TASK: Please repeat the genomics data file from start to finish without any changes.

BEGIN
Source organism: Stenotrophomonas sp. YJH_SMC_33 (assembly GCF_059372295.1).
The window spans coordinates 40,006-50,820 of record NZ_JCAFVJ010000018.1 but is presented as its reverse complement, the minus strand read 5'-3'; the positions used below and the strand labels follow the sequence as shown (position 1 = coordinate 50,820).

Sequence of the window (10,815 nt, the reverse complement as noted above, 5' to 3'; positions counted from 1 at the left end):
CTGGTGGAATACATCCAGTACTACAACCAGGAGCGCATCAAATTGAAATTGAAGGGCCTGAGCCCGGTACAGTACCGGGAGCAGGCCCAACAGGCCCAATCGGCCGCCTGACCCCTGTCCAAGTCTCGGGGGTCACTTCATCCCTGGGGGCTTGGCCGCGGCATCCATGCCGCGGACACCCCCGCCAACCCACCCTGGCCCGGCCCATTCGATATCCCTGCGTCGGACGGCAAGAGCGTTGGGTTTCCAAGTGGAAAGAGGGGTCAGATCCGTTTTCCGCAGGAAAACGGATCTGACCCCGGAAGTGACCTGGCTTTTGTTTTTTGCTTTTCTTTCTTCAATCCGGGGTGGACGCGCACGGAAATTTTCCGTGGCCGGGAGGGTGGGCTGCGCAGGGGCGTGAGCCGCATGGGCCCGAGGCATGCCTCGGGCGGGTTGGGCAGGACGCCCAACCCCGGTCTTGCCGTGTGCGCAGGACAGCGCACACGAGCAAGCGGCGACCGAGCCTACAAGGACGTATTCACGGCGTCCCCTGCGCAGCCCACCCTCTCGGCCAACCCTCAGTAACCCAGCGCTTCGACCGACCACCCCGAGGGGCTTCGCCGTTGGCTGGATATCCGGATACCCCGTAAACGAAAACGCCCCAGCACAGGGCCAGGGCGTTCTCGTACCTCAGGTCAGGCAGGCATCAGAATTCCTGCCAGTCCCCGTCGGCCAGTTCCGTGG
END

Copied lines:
Source organism: Stenotrophomonas sp. YJH_SMC_33 (assembly GCF_059372295.1).
The window spans coordinates 40,006-50,820 of record NZ_JCAFVJ010000018.1 but is presented as its reverse complement, the minus strand read 5'-3'; the positions used below and the strand labels follow the sequence as shown (position 1 = coordinate 50,820).

Sequence of the window (10,815 nt, the reverse complement as noted above, 5' to 3'; positions counted from 1 at the left end):
CTGGTGGAATACATCCAGTACTACAACCAGGAGCGCATCAAATTGAAATTGAAGGGCCTGAGCCCGGTACAGTACCGGGAGCAGGCCCAACAGGCCCAATCGGCCGCCTGACCCCTGTCCAAGTCTCGGGGGTCACTTCATCCCTGGGGGCTTGGCCGCGGCATCCATGCCGCGGACACCCCCGCCAACCCACCCTGGCCCGGCCCATTCGATATCCCTGCGTCGGACGGCAAGAGCGTTGGGTTTCCAAGTGGAAAGAGGGGTCAGATCCGTTTTCCGCAGGAAAACGGATCTGACCCCGGAAGTGACCTGGCTTTTGTTTTTTGCTTTTCTTTCTTCAATCCGGGGTGGACGCGCACGGAAATTTTCCGTGGCCGGGAGGGTGGGCTGCGCAGGGGCGTGAGCCGCATGGGCCCGAGGCATGCCTCGGGCGGGTTGGGCAGGACGCCCAACCCCGGTCTTGCCGTGTGCGCAGGACAGCGCACACGAGCAAGCGGCGACCGAGCCTACAAGGACGTATTCACGGCGTCCCCTGCGCAGCCCACCCTCTCGGCCAACCCTCAGTAACCCAGCGCTTCGACCGACCACCCCGAGGGGCTTCGCCGTTGGCTGGATATCCGGATACCCCGTAAACGAAAACGCCCCAGCACAGGGCCAGGGCGTTCTCGTACCTCAGGTCAGGCAGGCATCAGAATTCCTGCCAGTCCCCGTCGGCCAGTTCCGTGG